Located in Sorrento, less than a mile from I-10, The Cajun Villages is a collection of traditional Acadian structures now housing craft, gift, food, and other shops. Stroll around back for a glimpse of the resident guard gators, Nubby and Big Boy. The coffee shop makes some really good beignets.
Two distinct experiences await visitors to Historic Riverlands. The oldest building in the town of Reserve Louisiana was added to the National Register of Historic Places for its social, ethnic, and religious significance.
One experience is the “feel the spirit” story of Our Lady of Grace being the first Catholic church for African Americans in this area. Visitors can witness and immerse themselves in the history of the people and parishioners. The second experience is Soul River Music Journey covering the history of African influenced music (by enslaved and free citizens), starting in Africa and journeying to Louisiana.
Where to Stay in New Orleans Plantation Country
In addition to B&B and camping opportunities at New Orleans Plantations (already listed) and area chain hotels, here are a couple of places to consider for your next Cajun road trip.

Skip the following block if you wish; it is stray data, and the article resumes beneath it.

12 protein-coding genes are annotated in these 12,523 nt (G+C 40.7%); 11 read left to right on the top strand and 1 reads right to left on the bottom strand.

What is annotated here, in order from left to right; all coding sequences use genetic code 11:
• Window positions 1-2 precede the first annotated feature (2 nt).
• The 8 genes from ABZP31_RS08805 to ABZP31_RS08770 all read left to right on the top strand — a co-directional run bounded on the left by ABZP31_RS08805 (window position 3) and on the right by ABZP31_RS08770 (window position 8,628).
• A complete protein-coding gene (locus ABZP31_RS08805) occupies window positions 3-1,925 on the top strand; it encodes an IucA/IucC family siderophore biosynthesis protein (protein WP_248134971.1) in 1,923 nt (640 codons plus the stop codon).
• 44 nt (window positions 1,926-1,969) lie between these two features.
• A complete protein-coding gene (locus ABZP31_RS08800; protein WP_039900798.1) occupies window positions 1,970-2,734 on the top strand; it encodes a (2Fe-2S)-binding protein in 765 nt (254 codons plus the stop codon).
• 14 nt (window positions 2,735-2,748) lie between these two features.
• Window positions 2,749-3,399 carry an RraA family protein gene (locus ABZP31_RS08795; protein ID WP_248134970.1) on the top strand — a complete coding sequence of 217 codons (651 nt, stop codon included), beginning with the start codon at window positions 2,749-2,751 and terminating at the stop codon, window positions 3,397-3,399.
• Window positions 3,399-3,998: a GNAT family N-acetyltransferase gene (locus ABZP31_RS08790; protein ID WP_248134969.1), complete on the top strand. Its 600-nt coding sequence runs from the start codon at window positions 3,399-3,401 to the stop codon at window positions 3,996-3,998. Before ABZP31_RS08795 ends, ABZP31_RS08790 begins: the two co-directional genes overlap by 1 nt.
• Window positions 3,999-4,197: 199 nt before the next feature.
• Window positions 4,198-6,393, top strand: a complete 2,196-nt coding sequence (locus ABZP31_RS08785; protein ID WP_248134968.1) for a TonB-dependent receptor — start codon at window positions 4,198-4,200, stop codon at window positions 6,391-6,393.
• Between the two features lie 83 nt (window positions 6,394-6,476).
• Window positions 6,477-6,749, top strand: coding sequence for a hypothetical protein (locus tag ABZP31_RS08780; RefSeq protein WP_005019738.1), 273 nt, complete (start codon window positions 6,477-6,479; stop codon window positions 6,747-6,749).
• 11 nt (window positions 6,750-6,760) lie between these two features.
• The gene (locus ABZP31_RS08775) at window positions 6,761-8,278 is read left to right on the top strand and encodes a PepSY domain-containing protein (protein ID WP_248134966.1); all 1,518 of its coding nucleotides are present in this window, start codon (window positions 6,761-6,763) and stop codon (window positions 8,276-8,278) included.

Inn at Houmas House
Experience relaxed luxury across the street from the mighty Mississippi River at the Inn at Houmas House. The cottage rooms are surrounded by gardens and oaks and are located a short walk from the Houmas House and restaurants—or you can take a golf cart ride.
Please watch my video below from my Inn at Houmas House room.
Cajun Village Cottages
The Cajun Village Cottages are adjacent to the Cajun Village Shops. Stay in one of their historic and restored Acadian cottages, including a 2 bedroom/2 bath option that is great for a family.